The horse’s guttural pouches are a pair of air-filled sacs in the throatlatch region. They are an extension of the eustachian tubes, which in humans are tiny tubes connecting the middle ear to the back of the throat. In horses, guttural pouches are lined with a thin membrane and surrounded by several very important structures, including the internal carotid artery and cranial nerves that control facial expression, swallowing, and upper respiratory tract function. A long, thin stylohyoid bone divides each guttural pouch into lateral and medial compartments. These pouches can be the source of various bacterial and fungal infections.
Guttural pouch empyema, or pus in the guttural pouches, often stems from streptococcal infections. In a horse infected with Streptococcus equi subspecies equi (strangles), for instance, an abscessed retropharyngeal lymph node can rupture and drain pus into the adjacent guttural pouches. Pus that remains there for a long period can become inspissated, or dry out, and form chondroids. These firm balls of pus can be difficult to remove and can cause a horse that appears healthy to continually shed infectious bacteria.
Systemic signs of guttural pouch empyema might include fever, depression, nasal discharge, and painful throatlatch swelling. Occasionally, inflammation and infection within the pouches can impair the cranial nerves alongside them, causing difficulty swallowing, noisy breathing, or impaired function of the muscles involved in facial expression.
Horses can have guttural pouch chondroids without obvious signs, and vets might suspect cases after evaluating a farm’s history of strangles outbreaks. Veterinarians typically diagnose guttural pouch empyema and chondroids with endoscopy, inserting a thin, flexible camera into the guttural pouches via the nasal cavity. Radiographs can also reveal fluid or chondroids in the guttural pouches.
Prognosis for guttural pouch empyema is good with medical treatment, which often involves daily lavage (flushing) of the infected pouches and antibiotic therapy. Systemically ill horses might also require supportive care, including non-steroidal anti-inflammatory drugs to help control fever and malaise. Some horses might need surgery to remove large chondroids, although veterinarians often avoid guttural pouch surgeries if possible due to the risk of damaging the surrounding nerves and subsequent impaired respiratory and swallowing function.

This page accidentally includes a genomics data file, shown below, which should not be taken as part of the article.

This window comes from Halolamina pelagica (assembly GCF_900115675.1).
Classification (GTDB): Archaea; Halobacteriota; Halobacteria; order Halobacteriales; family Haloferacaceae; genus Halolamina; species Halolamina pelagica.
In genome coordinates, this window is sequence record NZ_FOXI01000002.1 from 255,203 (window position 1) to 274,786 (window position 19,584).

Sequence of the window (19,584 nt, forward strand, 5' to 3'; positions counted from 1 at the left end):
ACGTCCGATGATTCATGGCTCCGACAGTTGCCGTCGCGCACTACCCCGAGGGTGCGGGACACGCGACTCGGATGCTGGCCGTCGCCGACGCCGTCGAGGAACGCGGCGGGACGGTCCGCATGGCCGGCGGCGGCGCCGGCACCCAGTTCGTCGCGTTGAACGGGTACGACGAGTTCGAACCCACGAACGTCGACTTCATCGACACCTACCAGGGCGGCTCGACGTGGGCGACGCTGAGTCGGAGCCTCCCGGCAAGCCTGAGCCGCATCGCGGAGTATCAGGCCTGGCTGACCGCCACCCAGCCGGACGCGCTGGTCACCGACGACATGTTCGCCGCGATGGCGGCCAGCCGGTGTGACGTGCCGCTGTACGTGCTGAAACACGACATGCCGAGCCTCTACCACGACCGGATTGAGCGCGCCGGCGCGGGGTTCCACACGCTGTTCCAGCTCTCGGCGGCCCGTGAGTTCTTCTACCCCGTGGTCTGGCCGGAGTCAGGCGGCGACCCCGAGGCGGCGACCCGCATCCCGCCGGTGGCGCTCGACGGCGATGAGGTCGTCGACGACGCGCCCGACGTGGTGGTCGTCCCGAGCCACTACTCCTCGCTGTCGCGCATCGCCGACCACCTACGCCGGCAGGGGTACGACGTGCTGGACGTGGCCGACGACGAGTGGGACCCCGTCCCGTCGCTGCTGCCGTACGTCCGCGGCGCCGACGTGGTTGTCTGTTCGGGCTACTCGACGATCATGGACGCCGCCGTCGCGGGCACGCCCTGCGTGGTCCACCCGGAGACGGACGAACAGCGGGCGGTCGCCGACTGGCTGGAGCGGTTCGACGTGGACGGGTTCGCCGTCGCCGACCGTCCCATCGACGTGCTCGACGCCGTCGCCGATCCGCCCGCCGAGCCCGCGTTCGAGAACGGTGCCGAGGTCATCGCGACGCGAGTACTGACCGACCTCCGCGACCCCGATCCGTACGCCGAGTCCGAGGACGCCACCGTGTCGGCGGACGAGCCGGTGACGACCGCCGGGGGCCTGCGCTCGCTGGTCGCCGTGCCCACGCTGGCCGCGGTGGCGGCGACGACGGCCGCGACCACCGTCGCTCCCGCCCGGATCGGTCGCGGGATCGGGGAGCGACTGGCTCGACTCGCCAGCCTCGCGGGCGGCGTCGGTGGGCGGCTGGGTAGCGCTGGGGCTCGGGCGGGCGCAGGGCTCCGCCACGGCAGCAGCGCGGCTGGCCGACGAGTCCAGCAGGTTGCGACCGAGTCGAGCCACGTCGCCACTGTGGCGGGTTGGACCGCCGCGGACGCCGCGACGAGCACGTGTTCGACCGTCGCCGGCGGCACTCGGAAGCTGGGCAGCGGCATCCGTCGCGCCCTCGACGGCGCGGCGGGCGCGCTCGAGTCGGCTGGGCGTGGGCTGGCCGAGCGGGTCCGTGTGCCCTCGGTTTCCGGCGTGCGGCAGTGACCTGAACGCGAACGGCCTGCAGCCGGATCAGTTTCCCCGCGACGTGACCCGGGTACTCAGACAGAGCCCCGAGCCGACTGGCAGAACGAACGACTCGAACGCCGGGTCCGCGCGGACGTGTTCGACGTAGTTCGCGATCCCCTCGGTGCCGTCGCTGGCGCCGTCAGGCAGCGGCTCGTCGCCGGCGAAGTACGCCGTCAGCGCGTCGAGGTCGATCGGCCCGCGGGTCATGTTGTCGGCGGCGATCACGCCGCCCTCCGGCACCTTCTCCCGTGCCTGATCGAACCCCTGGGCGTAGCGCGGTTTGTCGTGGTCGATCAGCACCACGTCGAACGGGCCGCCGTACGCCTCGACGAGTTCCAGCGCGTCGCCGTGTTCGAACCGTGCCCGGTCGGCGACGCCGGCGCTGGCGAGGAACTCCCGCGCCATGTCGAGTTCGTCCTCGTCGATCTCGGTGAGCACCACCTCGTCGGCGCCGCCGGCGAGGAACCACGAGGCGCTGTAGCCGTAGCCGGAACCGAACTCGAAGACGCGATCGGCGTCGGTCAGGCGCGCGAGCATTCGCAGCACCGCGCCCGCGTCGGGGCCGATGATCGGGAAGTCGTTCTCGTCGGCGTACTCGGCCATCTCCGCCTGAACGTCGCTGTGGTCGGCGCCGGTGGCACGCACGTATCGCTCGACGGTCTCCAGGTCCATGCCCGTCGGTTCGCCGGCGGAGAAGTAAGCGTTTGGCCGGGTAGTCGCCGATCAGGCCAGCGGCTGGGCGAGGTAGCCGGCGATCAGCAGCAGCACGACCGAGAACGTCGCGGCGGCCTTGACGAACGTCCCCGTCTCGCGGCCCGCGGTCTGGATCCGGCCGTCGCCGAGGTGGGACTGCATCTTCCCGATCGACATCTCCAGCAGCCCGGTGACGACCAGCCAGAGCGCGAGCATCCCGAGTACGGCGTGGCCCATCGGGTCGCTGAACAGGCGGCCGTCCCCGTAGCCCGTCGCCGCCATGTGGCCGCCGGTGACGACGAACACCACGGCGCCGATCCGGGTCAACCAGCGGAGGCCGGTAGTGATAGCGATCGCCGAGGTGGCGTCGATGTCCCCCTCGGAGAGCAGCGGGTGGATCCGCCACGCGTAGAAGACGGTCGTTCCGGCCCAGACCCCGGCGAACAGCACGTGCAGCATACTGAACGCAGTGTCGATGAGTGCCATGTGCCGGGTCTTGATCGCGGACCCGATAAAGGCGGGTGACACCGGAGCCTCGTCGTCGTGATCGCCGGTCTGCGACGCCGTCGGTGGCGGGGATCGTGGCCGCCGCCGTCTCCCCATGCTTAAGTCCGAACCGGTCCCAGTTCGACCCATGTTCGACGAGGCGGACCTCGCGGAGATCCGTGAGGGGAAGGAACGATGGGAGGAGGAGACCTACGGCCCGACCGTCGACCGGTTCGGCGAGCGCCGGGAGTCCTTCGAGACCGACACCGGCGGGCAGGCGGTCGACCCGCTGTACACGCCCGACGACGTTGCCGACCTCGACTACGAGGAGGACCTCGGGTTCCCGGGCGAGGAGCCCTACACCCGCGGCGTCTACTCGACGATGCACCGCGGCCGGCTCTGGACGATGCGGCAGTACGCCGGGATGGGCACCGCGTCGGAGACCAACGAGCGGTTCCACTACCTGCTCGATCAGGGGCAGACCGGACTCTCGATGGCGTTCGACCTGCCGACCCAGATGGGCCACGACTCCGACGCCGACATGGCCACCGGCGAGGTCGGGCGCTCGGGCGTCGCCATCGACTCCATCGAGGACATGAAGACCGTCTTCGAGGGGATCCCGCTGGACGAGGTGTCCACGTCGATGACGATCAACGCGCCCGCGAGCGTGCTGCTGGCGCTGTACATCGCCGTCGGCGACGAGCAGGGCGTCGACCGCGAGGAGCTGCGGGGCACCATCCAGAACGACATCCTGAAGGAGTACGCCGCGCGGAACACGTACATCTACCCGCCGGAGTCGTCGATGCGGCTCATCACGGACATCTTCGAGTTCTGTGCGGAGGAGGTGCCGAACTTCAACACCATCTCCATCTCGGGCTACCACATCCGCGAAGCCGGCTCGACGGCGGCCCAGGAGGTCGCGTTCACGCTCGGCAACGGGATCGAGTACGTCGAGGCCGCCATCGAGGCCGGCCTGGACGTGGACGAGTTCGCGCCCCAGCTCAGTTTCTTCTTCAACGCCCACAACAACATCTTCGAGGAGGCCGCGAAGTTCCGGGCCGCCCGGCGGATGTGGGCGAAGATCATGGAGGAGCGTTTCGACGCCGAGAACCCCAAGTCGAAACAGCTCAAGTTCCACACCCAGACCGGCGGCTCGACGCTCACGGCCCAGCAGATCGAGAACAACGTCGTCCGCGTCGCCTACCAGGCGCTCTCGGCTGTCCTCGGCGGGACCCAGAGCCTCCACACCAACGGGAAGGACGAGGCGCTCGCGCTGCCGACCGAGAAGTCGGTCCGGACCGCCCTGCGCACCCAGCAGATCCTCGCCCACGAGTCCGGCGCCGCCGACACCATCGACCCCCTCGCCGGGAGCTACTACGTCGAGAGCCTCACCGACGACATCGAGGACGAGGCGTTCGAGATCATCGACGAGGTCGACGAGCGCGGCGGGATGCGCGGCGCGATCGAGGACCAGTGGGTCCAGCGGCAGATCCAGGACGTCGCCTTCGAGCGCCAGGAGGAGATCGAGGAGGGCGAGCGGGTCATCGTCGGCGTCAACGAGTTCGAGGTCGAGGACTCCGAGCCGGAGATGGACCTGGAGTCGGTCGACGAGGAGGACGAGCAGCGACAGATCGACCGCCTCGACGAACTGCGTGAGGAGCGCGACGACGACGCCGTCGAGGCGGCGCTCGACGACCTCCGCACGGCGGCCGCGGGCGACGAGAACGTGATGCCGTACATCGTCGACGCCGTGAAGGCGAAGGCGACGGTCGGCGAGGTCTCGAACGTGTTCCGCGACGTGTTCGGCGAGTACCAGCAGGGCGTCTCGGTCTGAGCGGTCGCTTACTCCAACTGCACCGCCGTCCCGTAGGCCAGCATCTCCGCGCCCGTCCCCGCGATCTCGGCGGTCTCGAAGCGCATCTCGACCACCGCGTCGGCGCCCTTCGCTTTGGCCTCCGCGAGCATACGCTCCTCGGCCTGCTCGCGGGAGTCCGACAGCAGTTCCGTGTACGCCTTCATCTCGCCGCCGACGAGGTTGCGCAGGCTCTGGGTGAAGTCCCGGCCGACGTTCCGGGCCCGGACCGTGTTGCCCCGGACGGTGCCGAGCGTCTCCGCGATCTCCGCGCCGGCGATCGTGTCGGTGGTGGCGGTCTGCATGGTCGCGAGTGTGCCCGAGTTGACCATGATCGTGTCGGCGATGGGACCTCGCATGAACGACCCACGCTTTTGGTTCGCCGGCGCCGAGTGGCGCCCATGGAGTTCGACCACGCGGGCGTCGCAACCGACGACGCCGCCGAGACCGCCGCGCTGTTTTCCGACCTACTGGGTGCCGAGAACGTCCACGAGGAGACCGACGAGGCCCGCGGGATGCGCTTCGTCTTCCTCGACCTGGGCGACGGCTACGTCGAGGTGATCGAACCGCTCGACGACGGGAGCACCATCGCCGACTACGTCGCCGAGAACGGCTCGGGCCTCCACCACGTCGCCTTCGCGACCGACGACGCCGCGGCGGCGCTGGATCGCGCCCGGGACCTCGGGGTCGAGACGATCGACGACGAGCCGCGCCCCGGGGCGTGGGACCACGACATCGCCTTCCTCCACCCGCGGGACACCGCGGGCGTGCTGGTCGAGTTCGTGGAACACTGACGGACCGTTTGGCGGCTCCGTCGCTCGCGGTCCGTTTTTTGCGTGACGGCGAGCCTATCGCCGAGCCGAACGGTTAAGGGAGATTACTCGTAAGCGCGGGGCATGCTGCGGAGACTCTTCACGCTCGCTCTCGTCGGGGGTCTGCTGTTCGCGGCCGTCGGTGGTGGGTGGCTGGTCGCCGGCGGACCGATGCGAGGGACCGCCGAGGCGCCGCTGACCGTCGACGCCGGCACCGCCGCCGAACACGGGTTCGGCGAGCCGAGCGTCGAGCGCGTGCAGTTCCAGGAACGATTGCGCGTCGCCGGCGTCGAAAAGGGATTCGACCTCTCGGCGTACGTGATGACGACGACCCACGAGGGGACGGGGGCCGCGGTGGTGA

Guttural pouch mycosis, or fungal infection within the guttural pouches, is rare and potentially life-threatening. Fungal plaques tend to form over the internal carotid artery due to the excellent blood flow in this location, though they can also form over the external carotid and the maxillary arteries. Erosion of a fungal plaque through the wall of the internal carotid artery can lead to sudden, severe, and potentially fatal epistaxis (nosebleed).
Clinical signs of guttural pouch mycosis can also be subtle. Veterinarians might suspect the condition in a horse with intermittent and recurrent mild nosebleeds, noisy breathing, or difficulty swallowing. Veterinarians typically diagnose guttural pouch mycosis using endoscopy.
The prognosis for treating horses with guttural pouch mycosis is good if owners catch the condition early and complications do not arise. Horses developing sudden, severe hemorrhage might need blood transfusions. Medical treatment of guttural pouch mycosis, involving lavage and antifungal medication, can be successful but often takes months, and the risk of sudden hemorrhage remains as long as a fungal plaque is active. Surgical treatment involves ligating (tying off) or otherwise occluding blood flow to the segment of internal carotid artery underlying the fungal plaque.
Other guttural pouch conditions can develop in horses, as well. Guttural pouch tympany, or entrapment of excessive air within one or both guttural pouches, can affect young horses. Cancerous masses can form near or within the guttural pouches in any age animal, as can hyoid problems (and resulting enlargement) that impinge on the adjacent cranial nerves, affecting their function.
Discuss any concerning changes in your horse with your veterinarian, who can help determine the best course of action for diagnosis and treatment.